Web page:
Illinois State Police will be looking for drivers under the influence of marijuana

Illinois State Police have announced a month-long traffic enforcement where they will be looking for not only speeders, but also distracted and influenced drivers.

This includes drivers under the influence of marijuana.

The new enforcement will take effect in August. It comes after a new study looked at legalized cannabis and how it affects safety on the road.

Here are the questions with no definitive answers:

  • How dangerous is it to drive with marijuana in your system?
  • Is the widespread use of the drug recreationally contributing to unsafe roadways?

A new study conducted by an insurance group but published in the journal of alcohol and drugs aims to do just that.

"We looked at, uh, injury and fatal crashes and we compared, uh, crash rates in five western states that legalized recreational sales of marijuana with, uh, states that didn't during a similar time period," said Russ Rader, Senior Vice President for Communications at Insurance Institute for Highway Safety.


The study, which compiled data from the Federal Highway Administration from 2009 to 2019, found a 5.8-percent increase in injury crashes and a 4.1-percent increase in fatalities in states where pot is legal.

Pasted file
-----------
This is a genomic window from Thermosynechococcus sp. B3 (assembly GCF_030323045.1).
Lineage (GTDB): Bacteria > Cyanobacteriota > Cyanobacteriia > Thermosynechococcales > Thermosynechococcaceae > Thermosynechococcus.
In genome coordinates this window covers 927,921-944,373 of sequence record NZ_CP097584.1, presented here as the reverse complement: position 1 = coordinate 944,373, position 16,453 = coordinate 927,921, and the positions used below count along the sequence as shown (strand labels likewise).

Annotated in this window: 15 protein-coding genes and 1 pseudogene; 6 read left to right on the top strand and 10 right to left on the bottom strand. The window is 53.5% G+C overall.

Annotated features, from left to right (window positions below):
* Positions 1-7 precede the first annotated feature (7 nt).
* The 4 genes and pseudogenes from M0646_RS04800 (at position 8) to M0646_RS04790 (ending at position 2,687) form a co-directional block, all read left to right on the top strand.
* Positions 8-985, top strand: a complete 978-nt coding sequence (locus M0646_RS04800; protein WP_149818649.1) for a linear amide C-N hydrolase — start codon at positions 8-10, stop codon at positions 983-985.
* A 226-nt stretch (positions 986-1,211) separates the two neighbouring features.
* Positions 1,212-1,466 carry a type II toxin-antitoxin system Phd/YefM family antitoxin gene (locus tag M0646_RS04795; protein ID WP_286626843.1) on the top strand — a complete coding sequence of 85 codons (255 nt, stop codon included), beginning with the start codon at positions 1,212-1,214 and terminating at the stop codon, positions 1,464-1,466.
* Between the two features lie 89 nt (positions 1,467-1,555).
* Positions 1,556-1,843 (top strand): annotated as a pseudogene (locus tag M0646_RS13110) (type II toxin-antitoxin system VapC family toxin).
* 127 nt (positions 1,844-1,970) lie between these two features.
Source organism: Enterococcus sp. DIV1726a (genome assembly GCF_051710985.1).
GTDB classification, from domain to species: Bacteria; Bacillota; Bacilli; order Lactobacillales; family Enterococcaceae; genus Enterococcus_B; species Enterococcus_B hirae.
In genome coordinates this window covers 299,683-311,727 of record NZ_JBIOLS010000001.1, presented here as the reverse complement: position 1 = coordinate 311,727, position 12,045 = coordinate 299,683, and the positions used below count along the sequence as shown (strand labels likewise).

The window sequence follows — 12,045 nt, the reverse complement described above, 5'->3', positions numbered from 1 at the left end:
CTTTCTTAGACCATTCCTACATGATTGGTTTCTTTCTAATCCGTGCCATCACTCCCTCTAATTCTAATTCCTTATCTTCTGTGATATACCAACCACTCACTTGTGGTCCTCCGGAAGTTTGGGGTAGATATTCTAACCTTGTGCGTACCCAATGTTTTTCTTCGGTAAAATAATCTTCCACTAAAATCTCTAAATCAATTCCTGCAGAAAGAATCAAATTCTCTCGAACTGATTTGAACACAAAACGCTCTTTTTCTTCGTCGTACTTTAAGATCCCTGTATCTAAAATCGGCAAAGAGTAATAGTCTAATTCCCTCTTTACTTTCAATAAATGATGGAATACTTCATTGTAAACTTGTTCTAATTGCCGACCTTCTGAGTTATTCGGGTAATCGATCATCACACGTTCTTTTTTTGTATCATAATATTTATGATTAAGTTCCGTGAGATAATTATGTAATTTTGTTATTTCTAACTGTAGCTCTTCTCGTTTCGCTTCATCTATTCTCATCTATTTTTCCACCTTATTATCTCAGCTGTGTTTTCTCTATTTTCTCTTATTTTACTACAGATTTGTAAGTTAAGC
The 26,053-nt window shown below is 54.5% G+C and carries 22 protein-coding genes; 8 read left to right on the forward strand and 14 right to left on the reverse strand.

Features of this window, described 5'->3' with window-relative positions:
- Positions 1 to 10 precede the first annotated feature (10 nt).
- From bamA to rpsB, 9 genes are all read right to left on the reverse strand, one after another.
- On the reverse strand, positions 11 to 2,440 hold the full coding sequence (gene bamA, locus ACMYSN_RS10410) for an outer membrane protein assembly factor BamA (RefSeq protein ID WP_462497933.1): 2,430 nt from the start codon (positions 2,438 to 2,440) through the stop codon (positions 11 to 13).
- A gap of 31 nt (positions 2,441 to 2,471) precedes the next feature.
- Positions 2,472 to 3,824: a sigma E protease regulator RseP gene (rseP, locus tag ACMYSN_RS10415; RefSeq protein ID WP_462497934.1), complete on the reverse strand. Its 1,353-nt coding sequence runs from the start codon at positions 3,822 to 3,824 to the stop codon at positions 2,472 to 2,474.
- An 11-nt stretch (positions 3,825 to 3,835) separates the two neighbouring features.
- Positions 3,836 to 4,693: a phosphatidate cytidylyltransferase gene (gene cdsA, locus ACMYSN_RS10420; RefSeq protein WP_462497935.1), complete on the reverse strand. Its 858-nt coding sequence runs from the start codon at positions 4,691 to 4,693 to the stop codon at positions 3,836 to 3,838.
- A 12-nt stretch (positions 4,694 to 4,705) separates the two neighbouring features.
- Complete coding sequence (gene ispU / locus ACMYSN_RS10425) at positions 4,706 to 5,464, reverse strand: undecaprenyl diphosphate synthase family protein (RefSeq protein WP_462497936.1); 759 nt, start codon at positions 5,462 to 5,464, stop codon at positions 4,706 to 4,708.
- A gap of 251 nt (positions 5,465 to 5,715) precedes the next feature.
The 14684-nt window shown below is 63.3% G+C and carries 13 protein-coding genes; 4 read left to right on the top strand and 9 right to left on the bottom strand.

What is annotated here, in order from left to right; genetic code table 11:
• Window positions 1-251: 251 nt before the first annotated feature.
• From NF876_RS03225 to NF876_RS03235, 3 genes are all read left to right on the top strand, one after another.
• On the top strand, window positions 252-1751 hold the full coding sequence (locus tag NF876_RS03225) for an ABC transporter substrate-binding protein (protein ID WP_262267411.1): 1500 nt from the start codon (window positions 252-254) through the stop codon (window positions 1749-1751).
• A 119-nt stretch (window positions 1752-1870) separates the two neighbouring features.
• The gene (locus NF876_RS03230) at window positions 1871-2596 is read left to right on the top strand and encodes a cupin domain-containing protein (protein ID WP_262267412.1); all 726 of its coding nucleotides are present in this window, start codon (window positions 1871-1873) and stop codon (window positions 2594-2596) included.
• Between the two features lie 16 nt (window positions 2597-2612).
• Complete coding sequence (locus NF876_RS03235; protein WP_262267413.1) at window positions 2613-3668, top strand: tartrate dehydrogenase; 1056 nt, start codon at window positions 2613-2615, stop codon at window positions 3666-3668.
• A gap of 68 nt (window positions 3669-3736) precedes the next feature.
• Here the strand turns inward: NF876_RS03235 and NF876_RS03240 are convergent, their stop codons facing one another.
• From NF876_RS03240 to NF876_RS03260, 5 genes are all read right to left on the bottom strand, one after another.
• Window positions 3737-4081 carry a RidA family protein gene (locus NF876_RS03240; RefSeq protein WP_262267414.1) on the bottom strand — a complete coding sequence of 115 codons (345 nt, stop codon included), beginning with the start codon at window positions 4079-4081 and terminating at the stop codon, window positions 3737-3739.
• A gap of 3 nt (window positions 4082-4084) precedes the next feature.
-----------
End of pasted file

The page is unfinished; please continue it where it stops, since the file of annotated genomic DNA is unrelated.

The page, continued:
"One of the things that is important to do in, um, studies like this is to take into account other changes that might affect crash risk as well. The economy is a big one," Rader said.

Ken Wolski of the Coalition for Medical Marijuana-New Jersey does not believe legalizing the drug has made our streets any less safe.

"The state of New Jersey has determined that, prior to legalization, 600,000 New Jersey residents used cannabis every month. If there were, if there were carnage on our roads because of the, the use of cannabis, this would be a well-known fact by now," Wolski said.

Studies have shown cannabis can stay in one's system for up to 30 days, making it difficult to blame it for an accident.

Researchers hope this serves as a wake-up call that, as harmless as pot can appear, it can still impair both your judgment and your driving.